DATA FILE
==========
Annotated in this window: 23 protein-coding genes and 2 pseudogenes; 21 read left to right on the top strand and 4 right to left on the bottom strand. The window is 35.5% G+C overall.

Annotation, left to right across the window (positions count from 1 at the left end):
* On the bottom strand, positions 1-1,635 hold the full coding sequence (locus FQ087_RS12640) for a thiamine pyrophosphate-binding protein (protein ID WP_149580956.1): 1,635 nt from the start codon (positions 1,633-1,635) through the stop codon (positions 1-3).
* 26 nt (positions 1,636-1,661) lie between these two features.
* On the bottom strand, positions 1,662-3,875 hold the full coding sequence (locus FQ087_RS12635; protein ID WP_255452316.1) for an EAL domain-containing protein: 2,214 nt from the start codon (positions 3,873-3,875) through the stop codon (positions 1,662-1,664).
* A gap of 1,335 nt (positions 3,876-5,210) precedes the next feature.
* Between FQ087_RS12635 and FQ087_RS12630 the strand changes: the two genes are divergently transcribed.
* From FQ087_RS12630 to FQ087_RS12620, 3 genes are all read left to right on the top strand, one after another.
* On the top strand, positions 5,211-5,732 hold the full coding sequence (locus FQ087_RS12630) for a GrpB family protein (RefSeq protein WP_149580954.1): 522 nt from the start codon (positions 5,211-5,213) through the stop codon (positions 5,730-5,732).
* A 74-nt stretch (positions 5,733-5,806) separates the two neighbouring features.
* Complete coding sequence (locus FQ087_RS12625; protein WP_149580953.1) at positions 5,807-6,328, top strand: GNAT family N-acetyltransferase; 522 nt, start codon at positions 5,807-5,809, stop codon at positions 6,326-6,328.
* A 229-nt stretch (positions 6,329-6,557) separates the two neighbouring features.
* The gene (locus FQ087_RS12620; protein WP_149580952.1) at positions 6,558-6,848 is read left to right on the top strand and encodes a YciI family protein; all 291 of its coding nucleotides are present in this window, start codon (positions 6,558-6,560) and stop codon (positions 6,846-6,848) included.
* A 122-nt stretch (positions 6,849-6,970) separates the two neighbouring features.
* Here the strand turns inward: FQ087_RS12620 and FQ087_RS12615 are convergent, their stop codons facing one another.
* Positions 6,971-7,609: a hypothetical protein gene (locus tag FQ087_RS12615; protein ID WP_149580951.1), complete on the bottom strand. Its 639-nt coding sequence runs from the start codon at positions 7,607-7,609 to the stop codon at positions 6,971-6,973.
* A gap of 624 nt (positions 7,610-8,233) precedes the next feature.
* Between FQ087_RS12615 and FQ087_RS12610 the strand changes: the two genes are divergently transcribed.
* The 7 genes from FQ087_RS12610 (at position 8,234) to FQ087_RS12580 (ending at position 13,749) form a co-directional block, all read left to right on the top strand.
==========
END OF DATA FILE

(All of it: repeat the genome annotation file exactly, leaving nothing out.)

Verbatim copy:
Annotated in this window: 23 protein-coding genes and 2 pseudogenes; 21 read left to right on the top strand and 4 right to left on the bottom strand. The window is 35.5% G+C overall.

Annotation, left to right across the window (positions count from 1 at the left end):
* On the bottom strand, positions 1-1,635 hold the full coding sequence (locus FQ087_RS12640) for a thiamine pyrophosphate-binding protein (protein ID WP_149580956.1): 1,635 nt from the start codon (positions 1,633-1,635) through the stop codon (positions 1-3).
* 26 nt (positions 1,636-1,661) lie between these two features.
* On the bottom strand, positions 1,662-3,875 hold the full coding sequence (locus FQ087_RS12635; protein ID WP_255452316.1) for an EAL domain-containing protein: 2,214 nt from the start codon (positions 3,873-3,875) through the stop codon (positions 1,662-1,664).
* A gap of 1,335 nt (positions 3,876-5,210) precedes the next feature.
* Between FQ087_RS12635 and FQ087_RS12630 the strand changes: the two genes are divergently transcribed.
* From FQ087_RS12630 to FQ087_RS12620, 3 genes are all read left to right on the top strand, one after another.
* On the top strand, positions 5,211-5,732 hold the full coding sequence (locus FQ087_RS12630) for a GrpB family protein (RefSeq protein WP_149580954.1): 522 nt from the start codon (positions 5,211-5,213) through the stop codon (positions 5,730-5,732).
* A 74-nt stretch (positions 5,733-5,806) separates the two neighbouring features.
* Complete coding sequence (locus FQ087_RS12625; protein WP_149580953.1) at positions 5,807-6,328, top strand: GNAT family N-acetyltransferase; 522 nt, start codon at positions 5,807-5,809, stop codon at positions 6,326-6,328.
* A 229-nt stretch (positions 6,329-6,557) separates the two neighbouring features.
* The gene (locus FQ087_RS12620; protein WP_149580952.1) at positions 6,558-6,848 is read left to right on the top strand and encodes a YciI family protein; all 291 of its coding nucleotides are present in this window, start codon (positions 6,558-6,560) and stop codon (positions 6,846-6,848) included.
* A 122-nt stretch (positions 6,849-6,970) separates the two neighbouring features.
* Here the strand turns inward: FQ087_RS12620 and FQ087_RS12615 are convergent, their stop codons facing one another.
* Positions 6,971-7,609: a hypothetical protein gene (locus tag FQ087_RS12615; protein ID WP_149580951.1), complete on the bottom strand. Its 639-nt coding sequence runs from the start codon at positions 7,607-7,609 to the stop codon at positions 6,971-6,973.
* A gap of 624 nt (positions 7,610-8,233) precedes the next feature.
* Between FQ087_RS12615 and FQ087_RS12610 the strand changes: the two genes are divergently transcribed.
* The 7 genes from FQ087_RS12610 (at position 8,234) to FQ087_RS12580 (ending at position 13,749) form a co-directional block, all read left to right on the top strand.